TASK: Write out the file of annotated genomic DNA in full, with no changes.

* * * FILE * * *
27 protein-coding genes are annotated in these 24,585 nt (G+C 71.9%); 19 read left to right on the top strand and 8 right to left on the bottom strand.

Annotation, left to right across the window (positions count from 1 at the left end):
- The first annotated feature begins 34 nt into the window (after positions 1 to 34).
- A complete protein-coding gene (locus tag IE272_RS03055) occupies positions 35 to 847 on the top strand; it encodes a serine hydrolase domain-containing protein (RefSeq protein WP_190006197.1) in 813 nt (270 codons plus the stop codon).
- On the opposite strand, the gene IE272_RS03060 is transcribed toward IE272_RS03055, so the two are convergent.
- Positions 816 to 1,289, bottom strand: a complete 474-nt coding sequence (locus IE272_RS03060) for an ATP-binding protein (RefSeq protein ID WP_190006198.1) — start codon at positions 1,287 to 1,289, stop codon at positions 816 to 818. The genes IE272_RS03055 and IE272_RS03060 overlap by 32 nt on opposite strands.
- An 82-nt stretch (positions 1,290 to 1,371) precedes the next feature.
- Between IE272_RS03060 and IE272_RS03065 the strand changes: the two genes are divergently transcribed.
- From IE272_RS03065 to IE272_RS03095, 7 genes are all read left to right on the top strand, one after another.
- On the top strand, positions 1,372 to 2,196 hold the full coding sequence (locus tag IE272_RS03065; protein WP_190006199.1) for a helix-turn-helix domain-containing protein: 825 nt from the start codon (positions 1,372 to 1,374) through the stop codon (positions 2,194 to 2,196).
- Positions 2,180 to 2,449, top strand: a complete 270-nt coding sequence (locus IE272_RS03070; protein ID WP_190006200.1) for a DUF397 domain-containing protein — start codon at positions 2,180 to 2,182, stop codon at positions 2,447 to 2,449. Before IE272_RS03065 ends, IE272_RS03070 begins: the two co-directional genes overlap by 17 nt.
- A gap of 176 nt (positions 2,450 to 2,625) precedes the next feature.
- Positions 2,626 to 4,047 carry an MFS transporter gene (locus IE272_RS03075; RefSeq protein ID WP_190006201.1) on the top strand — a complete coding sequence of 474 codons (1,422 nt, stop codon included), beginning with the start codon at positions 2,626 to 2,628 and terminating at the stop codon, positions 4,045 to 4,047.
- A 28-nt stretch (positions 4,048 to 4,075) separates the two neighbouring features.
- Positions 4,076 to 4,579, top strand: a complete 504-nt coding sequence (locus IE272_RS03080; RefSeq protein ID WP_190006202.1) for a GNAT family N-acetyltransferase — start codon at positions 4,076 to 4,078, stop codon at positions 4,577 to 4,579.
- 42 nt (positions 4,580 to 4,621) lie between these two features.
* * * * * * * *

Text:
27 protein-coding genes are annotated in these 24,585 nt (G+C 71.9%); 19 read left to right on the top strand and 8 right to left on the bottom strand.

Annotation, left to right across the window (positions count from 1 at the left end):
- The first annotated feature begins 34 nt into the window (after positions 1 to 34).
- A complete protein-coding gene (locus tag IE272_RS03055) occupies positions 35 to 847 on the top strand; it encodes a serine hydrolase domain-containing protein (RefSeq protein WP_190006197.1) in 813 nt (270 codons plus the stop codon).
- On the opposite strand, the gene IE272_RS03060 is transcribed toward IE272_RS03055, so the two are convergent.
- Positions 816 to 1,289, bottom strand: a complete 474-nt coding sequence (locus IE272_RS03060) for an ATP-binding protein (RefSeq protein ID WP_190006198.1) — start codon at positions 1,287 to 1,289, stop codon at positions 816 to 818. The genes IE272_RS03055 and IE272_RS03060 overlap by 32 nt on opposite strands.
- An 82-nt stretch (positions 1,290 to 1,371) precedes the next feature.
- Between IE272_RS03060 and IE272_RS03065 the strand changes: the two genes are divergently transcribed.
- From IE272_RS03065 to IE272_RS03095, 7 genes are all read left to right on the top strand, one after another.
- On the top strand, positions 1,372 to 2,196 hold the full coding sequence (locus tag IE272_RS03065; protein WP_190006199.1) for a helix-turn-helix domain-containing protein: 825 nt from the start codon (positions 1,372 to 1,374) through the stop codon (positions 2,194 to 2,196).
- Positions 2,180 to 2,449, top strand: a complete 270-nt coding sequence (locus IE272_RS03070; protein ID WP_190006200.1) for a DUF397 domain-containing protein — start codon at positions 2,180 to 2,182, stop codon at positions 2,447 to 2,449. Before IE272_RS03065 ends, IE272_RS03070 begins: the two co-directional genes overlap by 17 nt.
- A gap of 176 nt (positions 2,450 to 2,625) precedes the next feature.
- Positions 2,626 to 4,047 carry an MFS transporter gene (locus IE272_RS03075; RefSeq protein ID WP_190006201.1) on the top strand — a complete coding sequence of 474 codons (1,422 nt, stop codon included), beginning with the start codon at positions 2,626 to 2,628 and terminating at the stop codon, positions 4,045 to 4,047.
- A 28-nt stretch (positions 4,048 to 4,075) separates the two neighbouring features.
- Positions 4,076 to 4,579, top strand: a complete 504-nt coding sequence (locus IE272_RS03080; RefSeq protein ID WP_190006202.1) for a GNAT family N-acetyltransferase — start codon at positions 4,076 to 4,078, stop codon at positions 4,577 to 4,579.
- 42 nt (positions 4,580 to 4,621) lie between these two features.